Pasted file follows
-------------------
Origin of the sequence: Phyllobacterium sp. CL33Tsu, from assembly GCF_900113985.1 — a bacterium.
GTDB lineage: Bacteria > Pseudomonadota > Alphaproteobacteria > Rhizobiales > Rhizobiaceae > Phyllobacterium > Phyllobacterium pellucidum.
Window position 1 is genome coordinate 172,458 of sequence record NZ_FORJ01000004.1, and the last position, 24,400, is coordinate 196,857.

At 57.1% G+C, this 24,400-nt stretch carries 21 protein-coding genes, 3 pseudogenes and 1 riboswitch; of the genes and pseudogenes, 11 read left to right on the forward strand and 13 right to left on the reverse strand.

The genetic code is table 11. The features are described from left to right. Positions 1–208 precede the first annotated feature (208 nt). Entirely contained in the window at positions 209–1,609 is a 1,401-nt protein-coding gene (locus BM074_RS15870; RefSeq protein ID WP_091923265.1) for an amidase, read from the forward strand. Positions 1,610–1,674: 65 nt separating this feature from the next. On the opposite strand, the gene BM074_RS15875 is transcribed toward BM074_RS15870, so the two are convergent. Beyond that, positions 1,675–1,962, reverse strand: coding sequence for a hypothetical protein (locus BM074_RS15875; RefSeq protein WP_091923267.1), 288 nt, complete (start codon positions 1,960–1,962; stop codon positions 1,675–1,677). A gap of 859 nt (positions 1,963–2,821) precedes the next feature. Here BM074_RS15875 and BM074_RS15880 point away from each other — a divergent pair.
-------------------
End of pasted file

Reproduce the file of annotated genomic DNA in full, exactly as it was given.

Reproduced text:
Origin of the sequence: Phyllobacterium sp. CL33Tsu, from assembly GCF_900113985.1 — a bacterium.
GTDB lineage: Bacteria > Pseudomonadota > Alphaproteobacteria > Rhizobiales > Rhizobiaceae > Phyllobacterium > Phyllobacterium pellucidum.
Window position 1 is genome coordinate 172,458 of sequence record NZ_FORJ01000004.1, and the last position, 24,400, is coordinate 196,857.

At 57.1% G+C, this 24,400-nt stretch carries 21 protein-coding genes, 3 pseudogenes and 1 riboswitch; of the genes and pseudogenes, 11 read left to right on the forward strand and 13 right to left on the reverse strand.

The genetic code is table 11. The features are described from left to right. Positions 1–208 precede the first annotated feature (208 nt). Entirely contained in the window at positions 209–1,609 is a 1,401-nt protein-coding gene (locus BM074_RS15870; RefSeq protein ID WP_091923265.1) for an amidase, read from the forward strand. Positions 1,610–1,674: 65 nt separating this feature from the next. On the opposite strand, the gene BM074_RS15875 is transcribed toward BM074_RS15870, so the two are convergent. Beyond that, positions 1,675–1,962, reverse strand: coding sequence for a hypothetical protein (locus BM074_RS15875; RefSeq protein WP_091923267.1), 288 nt, complete (start codon positions 1,960–1,962; stop codon positions 1,675–1,677). A gap of 859 nt (positions 1,963–2,821) precedes the next feature. Here BM074_RS15875 and BM074_RS15880 point away from each other — a divergent pair.